Chronicle in Stone is a charming and humorous novel told from the fanciful viewpoint of a child who sees what people do but is not old enough to understand the context of their actions. The steep and ancient city of stone where he lives is not named, but it is surely Kadare’s birthplace, Gjirokastër. In the last scene, the narrator returns to the city as an adult, realizes he has been figuratively stumbling over its stones ever since he left, and strongly senses the invisible presence of the people he loved.
Kadare makes extensive use of images of sight, and, by extension, insight. The ladies of the neighborhood are shocked when Isa Voco starts wearing glasses. They look through his lenses and see only a distorted world. Isa, however, goes on to join the Resistance. He assassinates the Italian garrison commander and is captured and tortured. By the time he is brought out to be hanged, he is missing one leg but still wearing his glasses, which are the only thing that seem alive on his battered face. In other words, the viewpoint held by the Resistance remains intact. Isa’s friend and accomplice, Javer, avenges his death without getting caught and successfully carries out numerous guerrilla attacks.
Ironically, the first-person narrator also needs glasses, but none of the adults thinks of having his eyes tested. He takes a single lens from his grandmother’s trunk and holds it to one eye when he goes to a film or otherwise needs to see. His lens stands for the viewpoint of the writer, which brings everything into focus.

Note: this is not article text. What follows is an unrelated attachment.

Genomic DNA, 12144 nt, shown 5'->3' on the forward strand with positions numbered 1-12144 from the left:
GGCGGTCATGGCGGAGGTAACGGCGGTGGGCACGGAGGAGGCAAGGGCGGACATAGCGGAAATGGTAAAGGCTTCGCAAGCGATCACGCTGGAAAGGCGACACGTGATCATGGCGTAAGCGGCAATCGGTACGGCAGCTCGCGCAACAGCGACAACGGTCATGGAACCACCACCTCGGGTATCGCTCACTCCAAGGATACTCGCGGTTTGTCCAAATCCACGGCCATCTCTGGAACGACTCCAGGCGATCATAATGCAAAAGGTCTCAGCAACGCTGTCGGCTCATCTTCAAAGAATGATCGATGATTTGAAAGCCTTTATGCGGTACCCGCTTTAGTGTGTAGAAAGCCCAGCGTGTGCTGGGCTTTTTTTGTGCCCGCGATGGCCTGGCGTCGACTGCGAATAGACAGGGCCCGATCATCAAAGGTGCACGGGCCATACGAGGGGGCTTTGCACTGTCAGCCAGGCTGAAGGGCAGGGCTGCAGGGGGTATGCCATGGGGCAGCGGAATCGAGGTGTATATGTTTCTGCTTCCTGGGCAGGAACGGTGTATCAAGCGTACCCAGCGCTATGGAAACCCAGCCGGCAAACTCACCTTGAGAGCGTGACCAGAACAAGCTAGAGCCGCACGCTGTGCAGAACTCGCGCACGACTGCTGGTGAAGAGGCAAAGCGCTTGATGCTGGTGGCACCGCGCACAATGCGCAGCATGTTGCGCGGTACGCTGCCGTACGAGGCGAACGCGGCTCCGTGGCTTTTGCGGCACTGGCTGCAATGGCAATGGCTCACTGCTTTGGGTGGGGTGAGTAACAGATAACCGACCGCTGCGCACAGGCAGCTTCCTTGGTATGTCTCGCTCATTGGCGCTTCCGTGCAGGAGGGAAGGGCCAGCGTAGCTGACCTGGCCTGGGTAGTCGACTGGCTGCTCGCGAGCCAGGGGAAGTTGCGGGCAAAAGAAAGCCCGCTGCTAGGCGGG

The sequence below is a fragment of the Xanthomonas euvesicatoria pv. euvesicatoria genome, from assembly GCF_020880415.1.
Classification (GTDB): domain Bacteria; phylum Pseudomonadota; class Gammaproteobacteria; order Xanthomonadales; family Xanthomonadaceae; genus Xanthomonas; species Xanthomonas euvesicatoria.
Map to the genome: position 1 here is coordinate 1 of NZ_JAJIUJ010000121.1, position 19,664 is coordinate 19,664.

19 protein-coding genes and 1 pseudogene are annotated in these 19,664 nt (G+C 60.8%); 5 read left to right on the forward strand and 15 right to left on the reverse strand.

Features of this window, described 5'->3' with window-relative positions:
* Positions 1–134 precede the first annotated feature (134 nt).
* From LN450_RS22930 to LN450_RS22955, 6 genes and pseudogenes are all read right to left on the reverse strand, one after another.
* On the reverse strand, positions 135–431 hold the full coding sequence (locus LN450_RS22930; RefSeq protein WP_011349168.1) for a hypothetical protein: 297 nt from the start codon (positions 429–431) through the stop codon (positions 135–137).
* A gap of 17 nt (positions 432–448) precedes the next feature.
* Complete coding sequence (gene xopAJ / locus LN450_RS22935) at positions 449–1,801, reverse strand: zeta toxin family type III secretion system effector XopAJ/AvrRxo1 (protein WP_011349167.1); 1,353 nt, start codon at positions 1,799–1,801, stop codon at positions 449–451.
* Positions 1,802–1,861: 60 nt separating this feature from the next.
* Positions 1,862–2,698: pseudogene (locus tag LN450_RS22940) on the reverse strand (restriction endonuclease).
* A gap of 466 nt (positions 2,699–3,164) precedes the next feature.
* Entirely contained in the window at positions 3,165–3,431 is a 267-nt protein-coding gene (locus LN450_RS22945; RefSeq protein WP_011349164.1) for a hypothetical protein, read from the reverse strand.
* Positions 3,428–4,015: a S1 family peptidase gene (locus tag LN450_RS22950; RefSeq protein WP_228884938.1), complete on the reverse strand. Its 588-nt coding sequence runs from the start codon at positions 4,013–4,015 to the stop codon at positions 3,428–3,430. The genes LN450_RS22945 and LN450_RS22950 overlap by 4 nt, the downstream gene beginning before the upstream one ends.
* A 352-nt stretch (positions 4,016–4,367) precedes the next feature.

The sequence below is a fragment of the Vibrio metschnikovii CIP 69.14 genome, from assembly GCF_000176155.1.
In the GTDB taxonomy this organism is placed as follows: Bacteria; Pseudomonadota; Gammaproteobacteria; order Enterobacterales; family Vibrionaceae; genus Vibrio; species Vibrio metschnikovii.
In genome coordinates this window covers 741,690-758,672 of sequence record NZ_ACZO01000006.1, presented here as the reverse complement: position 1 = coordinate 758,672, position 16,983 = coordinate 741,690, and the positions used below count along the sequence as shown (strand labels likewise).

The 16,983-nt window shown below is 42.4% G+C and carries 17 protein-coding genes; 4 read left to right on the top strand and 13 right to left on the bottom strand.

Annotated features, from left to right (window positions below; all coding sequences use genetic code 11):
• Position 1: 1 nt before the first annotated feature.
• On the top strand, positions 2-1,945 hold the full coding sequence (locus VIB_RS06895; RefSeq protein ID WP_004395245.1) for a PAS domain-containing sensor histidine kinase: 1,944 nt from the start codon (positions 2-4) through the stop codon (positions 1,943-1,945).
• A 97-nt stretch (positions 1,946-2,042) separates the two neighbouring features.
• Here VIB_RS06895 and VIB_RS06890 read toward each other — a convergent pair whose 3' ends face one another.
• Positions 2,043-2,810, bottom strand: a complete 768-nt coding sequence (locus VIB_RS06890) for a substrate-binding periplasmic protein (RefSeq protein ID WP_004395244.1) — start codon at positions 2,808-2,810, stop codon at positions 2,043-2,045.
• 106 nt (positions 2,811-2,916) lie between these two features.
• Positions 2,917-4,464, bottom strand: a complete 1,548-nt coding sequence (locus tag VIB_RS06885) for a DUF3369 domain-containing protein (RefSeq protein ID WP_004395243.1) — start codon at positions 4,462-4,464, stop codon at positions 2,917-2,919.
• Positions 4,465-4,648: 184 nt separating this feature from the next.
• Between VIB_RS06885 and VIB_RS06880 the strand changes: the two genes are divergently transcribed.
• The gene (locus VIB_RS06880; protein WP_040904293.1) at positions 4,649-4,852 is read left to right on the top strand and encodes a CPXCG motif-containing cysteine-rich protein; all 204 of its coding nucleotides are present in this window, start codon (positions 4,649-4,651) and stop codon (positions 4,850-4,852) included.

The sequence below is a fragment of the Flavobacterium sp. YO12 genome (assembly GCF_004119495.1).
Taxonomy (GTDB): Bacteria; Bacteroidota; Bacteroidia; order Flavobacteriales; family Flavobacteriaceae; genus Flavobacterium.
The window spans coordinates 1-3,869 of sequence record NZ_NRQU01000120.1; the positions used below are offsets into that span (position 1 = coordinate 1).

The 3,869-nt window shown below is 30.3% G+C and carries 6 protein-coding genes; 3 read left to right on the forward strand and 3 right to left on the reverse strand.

Kadare captures the essence of each character with deft descriptions, and most characters are portrayed with affection, such as Kako Pino. Kako has skillfully applied brides’ makeup for more than sixty years. She is a thin lady who dresses in black and carries her implements in a red bag. In conversation, Kako repeats hypnotically, “It’s the end of the world.” That is Kako’s leitmotif, and she says it countless times in the course of the novel. At the end of the novel, the Germans are suspicious of the contents of her red bag and hang her, thinking she is a saboteur. In a touching stylistic tribute to Kako, the narrator continues her voice, setting the unsaid words in a paragraph of their own: “The end of the world.”
Kadare makes effective use of Greek mythology. He describes how when the lights come back on after an air raid, Aqif Kashahu’s pale daughter has her thin arms around the neck of a fair-haired young man who kisses her. No one knows who he is. Aqif grabs his daughter by the hair and drags her upstairs and out of the house. She is never seen again. During a subsequent air raid, the fair-haired young man takes the young narrator aside and tells him that pregnant girls are either strangled or thrown down a well. The fair-haired young man starts breaking into homes to discover whether Aqif’s daughter was drowned in a cistern. The Italians arrest the housebreaker, but they show understanding for his story. When they confront Aqif about his daughter, he says that she is visiting distant cousins. Each chapter in the novel is followed by a fragment of a chronicle written by Xivo Gavo, an old man who lives in the city. In Xivo’s words, the fair-haired young man was Orpheus, seeking his Eurydice. Kadare thus shows that each person’s story is timeless.
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